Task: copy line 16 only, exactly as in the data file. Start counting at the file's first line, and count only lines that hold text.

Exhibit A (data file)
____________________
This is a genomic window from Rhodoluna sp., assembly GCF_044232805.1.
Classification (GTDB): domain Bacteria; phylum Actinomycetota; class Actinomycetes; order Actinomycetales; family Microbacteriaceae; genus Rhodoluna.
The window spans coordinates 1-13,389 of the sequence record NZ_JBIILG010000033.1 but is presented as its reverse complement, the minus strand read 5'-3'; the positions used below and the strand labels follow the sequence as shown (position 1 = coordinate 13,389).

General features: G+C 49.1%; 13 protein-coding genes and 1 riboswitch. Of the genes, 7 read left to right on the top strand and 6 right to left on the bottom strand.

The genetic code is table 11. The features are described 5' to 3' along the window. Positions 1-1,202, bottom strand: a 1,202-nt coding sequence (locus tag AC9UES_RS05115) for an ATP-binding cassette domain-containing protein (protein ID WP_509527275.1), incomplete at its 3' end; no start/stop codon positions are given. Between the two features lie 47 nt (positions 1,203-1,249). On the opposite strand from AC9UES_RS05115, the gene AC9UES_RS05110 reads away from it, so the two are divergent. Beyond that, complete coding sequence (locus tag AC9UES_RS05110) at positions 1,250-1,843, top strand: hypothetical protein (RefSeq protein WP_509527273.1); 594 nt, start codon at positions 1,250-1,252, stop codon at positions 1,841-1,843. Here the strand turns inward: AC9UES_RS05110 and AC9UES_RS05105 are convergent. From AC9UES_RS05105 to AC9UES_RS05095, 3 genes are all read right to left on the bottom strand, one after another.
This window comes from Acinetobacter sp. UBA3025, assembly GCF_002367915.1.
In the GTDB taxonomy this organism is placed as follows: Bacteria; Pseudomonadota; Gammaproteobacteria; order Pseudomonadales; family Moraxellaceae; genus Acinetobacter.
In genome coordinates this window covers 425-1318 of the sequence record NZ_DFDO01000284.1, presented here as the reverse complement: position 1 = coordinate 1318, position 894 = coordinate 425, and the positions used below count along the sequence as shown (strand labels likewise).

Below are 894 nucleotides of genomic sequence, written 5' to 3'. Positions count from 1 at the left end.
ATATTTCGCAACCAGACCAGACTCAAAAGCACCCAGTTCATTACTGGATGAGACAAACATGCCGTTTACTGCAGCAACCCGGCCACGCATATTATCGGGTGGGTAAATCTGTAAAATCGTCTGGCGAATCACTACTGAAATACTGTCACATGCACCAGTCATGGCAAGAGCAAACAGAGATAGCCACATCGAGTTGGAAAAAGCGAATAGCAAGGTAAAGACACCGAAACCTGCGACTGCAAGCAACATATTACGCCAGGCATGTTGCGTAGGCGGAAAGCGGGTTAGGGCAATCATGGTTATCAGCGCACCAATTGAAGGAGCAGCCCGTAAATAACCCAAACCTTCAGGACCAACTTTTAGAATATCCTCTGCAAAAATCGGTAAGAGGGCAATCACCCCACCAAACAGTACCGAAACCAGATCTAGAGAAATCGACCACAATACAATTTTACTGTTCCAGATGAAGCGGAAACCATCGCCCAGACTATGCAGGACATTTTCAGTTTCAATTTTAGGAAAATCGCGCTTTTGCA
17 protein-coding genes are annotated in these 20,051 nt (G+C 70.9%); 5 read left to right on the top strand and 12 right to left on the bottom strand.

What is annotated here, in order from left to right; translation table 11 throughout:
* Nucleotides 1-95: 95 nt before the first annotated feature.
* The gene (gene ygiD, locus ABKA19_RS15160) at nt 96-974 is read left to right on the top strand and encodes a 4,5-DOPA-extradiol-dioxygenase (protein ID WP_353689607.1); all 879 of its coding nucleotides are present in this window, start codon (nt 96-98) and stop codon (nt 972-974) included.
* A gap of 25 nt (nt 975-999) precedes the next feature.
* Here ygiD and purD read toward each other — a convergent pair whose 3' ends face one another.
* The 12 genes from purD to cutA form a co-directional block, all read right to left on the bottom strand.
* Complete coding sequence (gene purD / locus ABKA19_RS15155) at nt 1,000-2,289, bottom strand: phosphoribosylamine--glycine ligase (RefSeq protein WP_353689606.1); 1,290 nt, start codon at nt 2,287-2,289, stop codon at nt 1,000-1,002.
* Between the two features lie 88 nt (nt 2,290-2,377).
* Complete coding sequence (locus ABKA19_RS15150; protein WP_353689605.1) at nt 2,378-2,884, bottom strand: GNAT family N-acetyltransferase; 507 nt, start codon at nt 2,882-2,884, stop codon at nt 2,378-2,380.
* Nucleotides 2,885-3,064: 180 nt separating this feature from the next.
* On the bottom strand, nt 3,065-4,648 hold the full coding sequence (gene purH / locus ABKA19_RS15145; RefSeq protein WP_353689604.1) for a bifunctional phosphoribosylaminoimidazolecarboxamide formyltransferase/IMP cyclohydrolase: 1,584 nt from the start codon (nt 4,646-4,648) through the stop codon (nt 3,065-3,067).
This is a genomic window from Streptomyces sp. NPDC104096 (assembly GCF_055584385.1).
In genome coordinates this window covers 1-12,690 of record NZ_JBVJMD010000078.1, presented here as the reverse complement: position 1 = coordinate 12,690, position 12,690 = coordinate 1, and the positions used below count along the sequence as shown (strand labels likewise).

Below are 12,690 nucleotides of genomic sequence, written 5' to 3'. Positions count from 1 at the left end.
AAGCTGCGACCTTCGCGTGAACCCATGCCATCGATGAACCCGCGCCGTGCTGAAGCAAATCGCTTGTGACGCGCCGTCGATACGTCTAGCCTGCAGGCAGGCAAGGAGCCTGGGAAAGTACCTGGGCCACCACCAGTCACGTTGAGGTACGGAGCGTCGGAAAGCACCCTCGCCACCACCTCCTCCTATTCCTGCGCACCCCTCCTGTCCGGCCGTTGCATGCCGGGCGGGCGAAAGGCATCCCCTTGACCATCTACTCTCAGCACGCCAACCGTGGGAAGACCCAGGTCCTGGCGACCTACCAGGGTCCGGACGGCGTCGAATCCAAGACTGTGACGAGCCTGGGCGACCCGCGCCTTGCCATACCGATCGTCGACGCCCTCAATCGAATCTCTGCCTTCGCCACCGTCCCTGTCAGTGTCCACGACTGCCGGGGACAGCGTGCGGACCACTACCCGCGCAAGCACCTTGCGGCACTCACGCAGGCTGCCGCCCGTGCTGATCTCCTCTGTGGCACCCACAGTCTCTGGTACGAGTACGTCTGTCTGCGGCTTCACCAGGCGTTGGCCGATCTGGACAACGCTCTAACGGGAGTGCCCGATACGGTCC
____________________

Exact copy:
* Here ygiD and purD read toward each other — a convergent pair whose 3' ends face one another.